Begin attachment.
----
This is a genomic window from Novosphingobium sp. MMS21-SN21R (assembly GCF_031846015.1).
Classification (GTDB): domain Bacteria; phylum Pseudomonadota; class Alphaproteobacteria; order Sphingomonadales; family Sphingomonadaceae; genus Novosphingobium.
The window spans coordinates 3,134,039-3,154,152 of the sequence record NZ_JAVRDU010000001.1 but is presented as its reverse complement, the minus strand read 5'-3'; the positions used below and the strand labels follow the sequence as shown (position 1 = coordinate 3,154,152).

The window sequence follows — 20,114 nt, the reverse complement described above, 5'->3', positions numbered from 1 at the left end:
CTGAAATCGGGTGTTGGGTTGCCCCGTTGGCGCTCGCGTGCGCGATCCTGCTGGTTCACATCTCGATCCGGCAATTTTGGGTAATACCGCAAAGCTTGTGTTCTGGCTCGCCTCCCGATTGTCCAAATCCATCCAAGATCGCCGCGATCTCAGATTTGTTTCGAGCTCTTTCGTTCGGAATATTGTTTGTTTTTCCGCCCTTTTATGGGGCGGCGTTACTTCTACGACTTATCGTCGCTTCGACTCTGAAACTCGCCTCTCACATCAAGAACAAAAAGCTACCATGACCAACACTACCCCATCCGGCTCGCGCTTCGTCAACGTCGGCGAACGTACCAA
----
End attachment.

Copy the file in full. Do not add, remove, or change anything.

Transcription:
This is a genomic window from Novosphingobium sp. MMS21-SN21R (assembly GCF_031846015.1).
Classification (GTDB): domain Bacteria; phylum Pseudomonadota; class Alphaproteobacteria; order Sphingomonadales; family Sphingomonadaceae; genus Novosphingobium.
The window spans coordinates 3,134,039-3,154,152 of the sequence record NZ_JAVRDU010000001.1 but is presented as its reverse complement, the minus strand read 5'-3'; the positions used below and the strand labels follow the sequence as shown (position 1 = coordinate 3,154,152).

The window sequence follows — 20,114 nt, the reverse complement described above, 5'->3', positions numbered from 1 at the left end:
CTGAAATCGGGTGTTGGGTTGCCCCGTTGGCGCTCGCGTGCGCGATCCTGCTGGTTCACATCTCGATCCGGCAATTTTGGGTAATACCGCAAAGCTTGTGTTCTGGCTCGCCTCCCGATTGTCCAAATCCATCCAAGATCGCCGCGATCTCAGATTTGTTTCGAGCTCTTTCGTTCGGAATATTGTTTGTTTTTCCGCCCTTTTATGGGGCGGCGTTACTTCTACGACTTATCGTCGCTTCGACTCTGAAACTCGCCTCTCACATCAAGAACAAAAAGCTACCATGACCAACACTACCCCATCCGGCTCGCGCTTCGTCAACGTCGGCGAACGTACCAA